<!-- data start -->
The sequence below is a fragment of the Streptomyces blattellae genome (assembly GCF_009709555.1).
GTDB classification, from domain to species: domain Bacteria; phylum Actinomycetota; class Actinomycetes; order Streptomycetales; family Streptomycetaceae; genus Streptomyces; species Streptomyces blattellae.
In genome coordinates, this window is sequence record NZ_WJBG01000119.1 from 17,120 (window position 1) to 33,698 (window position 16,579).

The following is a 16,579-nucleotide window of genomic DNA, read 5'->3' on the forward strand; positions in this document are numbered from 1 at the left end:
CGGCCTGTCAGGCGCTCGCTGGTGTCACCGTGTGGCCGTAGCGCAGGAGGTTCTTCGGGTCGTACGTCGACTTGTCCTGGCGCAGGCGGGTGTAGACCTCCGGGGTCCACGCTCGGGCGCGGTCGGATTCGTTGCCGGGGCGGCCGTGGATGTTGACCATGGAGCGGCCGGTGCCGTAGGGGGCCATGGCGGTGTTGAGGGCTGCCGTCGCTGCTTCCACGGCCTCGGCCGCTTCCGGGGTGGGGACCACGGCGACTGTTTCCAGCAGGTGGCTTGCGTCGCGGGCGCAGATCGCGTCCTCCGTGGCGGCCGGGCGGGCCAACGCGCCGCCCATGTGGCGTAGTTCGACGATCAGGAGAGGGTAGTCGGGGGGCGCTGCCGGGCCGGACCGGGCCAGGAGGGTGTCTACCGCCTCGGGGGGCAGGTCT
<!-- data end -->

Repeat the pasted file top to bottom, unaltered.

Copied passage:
The sequence below is a fragment of the Streptomyces blattellae genome (assembly GCF_009709555.1).
GTDB classification, from domain to species: domain Bacteria; phylum Actinomycetota; class Actinomycetes; order Streptomycetales; family Streptomycetaceae; genus Streptomyces; species Streptomyces blattellae.
In genome coordinates, this window is sequence record NZ_WJBG01000119.1 from 17,120 (window position 1) to 33,698 (window position 16,579).

The following is a 16,579-nucleotide window of genomic DNA, read 5'->3' on the forward strand; positions in this document are numbered from 1 at the left end:
CGGCCTGTCAGGCGCTCGCTGGTGTCACCGTGTGGCCGTAGCGCAGGAGGTTCTTCGGGTCGTACGTCGACTTGTCCTGGCGCAGGCGGGTGTAGACCTCCGGGGTCCACGCTCGGGCGCGGTCGGATTCGTTGCCGGGGCGGCCGTGGATGTTGACCATGGAGCGGCCGGTGCCGTAGGGGGCCATGGCGGTGTTGAGGGCTGCCGTCGCTGCTTCCACGGCCTCGGCCGCTTCCGGGGTGGGGACCACGGCGACTGTTTCCAGCAGGTGGCTTGCGTCGCGGGCGCAGATCGCGTCCTCCGTGGCGGCCGGGCGGGCCAACGCGCCGCCCATGTGGCGTAGTTCGACGATCAGGAGAGGGTAGTCGGGGGGCGCTGCCGGGCCGGACCGGGCCAGGAGGGTGTCTACCGCCTCGGGGGGCAGGTCT